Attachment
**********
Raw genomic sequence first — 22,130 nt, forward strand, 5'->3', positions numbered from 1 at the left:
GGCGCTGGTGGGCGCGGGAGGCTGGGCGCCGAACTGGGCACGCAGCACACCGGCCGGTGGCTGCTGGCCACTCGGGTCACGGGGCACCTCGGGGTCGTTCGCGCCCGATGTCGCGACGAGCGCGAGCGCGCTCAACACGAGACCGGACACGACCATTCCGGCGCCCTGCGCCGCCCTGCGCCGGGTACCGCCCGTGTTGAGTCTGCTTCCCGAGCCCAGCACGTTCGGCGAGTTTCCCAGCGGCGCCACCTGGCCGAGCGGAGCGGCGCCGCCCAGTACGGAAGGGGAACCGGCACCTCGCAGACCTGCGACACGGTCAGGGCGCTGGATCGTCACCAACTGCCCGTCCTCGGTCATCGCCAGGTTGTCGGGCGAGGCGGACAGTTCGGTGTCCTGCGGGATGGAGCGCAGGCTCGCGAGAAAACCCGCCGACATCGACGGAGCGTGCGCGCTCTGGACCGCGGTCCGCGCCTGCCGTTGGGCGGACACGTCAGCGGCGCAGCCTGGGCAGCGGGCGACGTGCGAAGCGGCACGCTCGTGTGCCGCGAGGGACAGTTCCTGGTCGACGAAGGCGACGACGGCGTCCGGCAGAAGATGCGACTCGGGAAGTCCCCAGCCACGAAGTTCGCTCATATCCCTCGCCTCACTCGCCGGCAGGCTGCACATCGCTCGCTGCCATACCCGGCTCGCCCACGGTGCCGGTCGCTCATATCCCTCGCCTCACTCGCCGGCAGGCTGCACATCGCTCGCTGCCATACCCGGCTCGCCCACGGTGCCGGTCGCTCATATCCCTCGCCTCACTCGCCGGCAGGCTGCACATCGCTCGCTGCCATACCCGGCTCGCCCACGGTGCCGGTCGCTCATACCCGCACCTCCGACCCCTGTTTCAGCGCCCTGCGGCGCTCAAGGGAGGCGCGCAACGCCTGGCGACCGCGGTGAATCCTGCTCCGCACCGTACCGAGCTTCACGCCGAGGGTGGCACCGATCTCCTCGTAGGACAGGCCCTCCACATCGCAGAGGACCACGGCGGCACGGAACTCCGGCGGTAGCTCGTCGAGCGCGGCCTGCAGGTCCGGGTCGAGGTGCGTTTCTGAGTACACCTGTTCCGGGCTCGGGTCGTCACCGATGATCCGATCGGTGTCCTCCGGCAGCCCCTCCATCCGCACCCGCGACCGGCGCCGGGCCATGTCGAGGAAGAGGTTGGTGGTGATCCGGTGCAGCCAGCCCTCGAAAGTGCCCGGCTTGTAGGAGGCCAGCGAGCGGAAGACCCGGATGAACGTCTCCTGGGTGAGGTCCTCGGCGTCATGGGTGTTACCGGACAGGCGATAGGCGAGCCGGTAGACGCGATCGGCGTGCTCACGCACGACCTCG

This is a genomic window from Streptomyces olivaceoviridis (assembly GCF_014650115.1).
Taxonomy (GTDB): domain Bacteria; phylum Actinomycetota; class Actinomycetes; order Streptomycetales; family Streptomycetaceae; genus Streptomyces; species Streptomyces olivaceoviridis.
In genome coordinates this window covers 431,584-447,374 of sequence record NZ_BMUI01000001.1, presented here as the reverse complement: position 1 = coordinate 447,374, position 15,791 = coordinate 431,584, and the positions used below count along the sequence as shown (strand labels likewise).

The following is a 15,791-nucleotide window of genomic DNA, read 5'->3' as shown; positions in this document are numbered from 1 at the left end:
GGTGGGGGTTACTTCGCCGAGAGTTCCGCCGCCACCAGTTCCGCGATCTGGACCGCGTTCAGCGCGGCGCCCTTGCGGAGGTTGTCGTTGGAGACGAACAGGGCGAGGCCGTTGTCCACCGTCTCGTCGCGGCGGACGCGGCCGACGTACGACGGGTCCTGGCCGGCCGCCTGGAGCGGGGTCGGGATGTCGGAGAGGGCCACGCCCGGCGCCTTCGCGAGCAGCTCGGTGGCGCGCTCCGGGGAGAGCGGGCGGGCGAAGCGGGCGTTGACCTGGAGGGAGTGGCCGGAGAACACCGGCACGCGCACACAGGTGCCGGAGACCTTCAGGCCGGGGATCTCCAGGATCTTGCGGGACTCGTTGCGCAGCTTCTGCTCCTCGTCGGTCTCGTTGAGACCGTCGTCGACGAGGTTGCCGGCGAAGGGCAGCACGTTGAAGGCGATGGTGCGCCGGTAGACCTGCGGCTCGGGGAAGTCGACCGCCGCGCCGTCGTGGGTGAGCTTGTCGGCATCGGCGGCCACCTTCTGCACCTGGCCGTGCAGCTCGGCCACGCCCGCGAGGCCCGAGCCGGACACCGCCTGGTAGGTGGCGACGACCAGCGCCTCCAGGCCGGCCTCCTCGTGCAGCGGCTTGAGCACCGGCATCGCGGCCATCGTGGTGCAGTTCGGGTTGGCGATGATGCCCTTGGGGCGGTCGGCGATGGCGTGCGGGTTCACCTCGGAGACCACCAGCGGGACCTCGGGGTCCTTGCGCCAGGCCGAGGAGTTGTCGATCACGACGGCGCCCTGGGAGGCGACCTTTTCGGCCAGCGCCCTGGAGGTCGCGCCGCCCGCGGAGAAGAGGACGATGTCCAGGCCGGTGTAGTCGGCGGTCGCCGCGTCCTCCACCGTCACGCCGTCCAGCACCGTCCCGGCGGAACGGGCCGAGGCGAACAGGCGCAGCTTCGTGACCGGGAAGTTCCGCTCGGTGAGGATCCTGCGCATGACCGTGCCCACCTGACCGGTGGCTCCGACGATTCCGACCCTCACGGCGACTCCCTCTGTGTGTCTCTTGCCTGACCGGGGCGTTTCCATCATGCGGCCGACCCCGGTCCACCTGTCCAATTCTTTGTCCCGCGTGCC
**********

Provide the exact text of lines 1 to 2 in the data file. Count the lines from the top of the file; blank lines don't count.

Raw genomic sequence first — 22,130 nt, forward strand, 5'->3', positions numbered from 1 at the left:
GGCGCTGGTGGGCGCGGGAGGCTGGGCGCCGAACTGGGCACGCAGCACACCGGCCGGTGGCTGCTGGCCACTCGGGTCACGGGGCACCTCGGGGTCGTTCGCGCCCGATGTCGCGACGAGCGCGAGCGCGCTCAACACGAGACCGGACACGACCATTCCGGCGCCCTGCGCCGCCCTGCGCCGGGTACCGCCCGTGTTGAGTCTGCTTCCCGAGCCCAGCACGTTCGGCGAGTTTCCCAGCGGCGCCACCTGGCCGAGCGGAGCGGCGCCGCCCAGTACGGAAGGGGAACCGGCACCTCGCAGACCTGCGACACGGTCAGGGCGCTGGATCGTCACCAACTGCCCGTCCTCGGTCATCGCCAGGTTGTCGGGCGAGGCGGACAGTTCGGTGTCCTGCGGGATGGAGCGCAGGCTCGCGAGAAAACCCGCCGACATCGACGGAGCGTGCGCGCTCTGGACCGCGGTCCGCGCCTGCCGTTGGGCGGACACGTCAGCGGCGCAGCCTGGGCAGCGGGCGACGTGCGAAGCGGCACGCTCGTGTGCCGCGAGGGACAGTTCCTGGTCGACGAAGGCGACGACGGCGTCCGGCAGAAGATGCGACTCGGGAAGTCCCCAGCCACGAAGTTCGCTCATATCCCTCGCCTCACTCGCCGGCAGGCTGCACATCGCTCGCTGCCATACCCGGCTCGCCCACGGTGCCGGTCGCTCATATCCCTCGCCTCACTCGCCGGCAGGCTGCACATCGCTCGCTGCCATACCCGGCTCGCCCACGGTGCCGGTCGCTCATATCCCTCGCCTCACTCGCCGGCAGGCTGCACATCGCTCGCTGCCATACCCGGCTCGCCCACGGTGCCGGTCGCTCATACCCGCACCTCCGACCCCTGTTTCAGCGCCCTGCGGCGCTCAAGGGAGGCGCGCAACGCCTGGCGACCGCGGTGAATCCTGCTCCGCACCGTACCGAGCTTCACGCCGAGGGTGGCACCGATCTCCTCGTAGGACAGGCCCTCCACATCGCAGAGGACCACGGCGGCACGGAACTCCGGCGGTAGCTCGTCGAGCGCGGCCTGCAGGTCCGGGTCGAGGTGCGTTTCTGAGTACACCTGTTCCGGGCTCGGGTCGTCACCGATGATCCGATCGGTGTCCTCCGGCAGCCCCTCCATCCGCACCCGCGACCGGCGCCGGGCCATGTCGAGGAAGAGGTTGGTGGTGATCCGGTGCAGCCAGCCCTCGAAAGTGCCCGGCTTGTAGGAGGCCAGCGAGCGGAAGACCCGGATGAACGTCTCCTGGGTGAGGTCCTCGGCGTCATGGGTGTTACCGGACAGGCGATAGGCGAGCCGGTAGACGCGATCGGCGTGCTCACGCACGACCTCG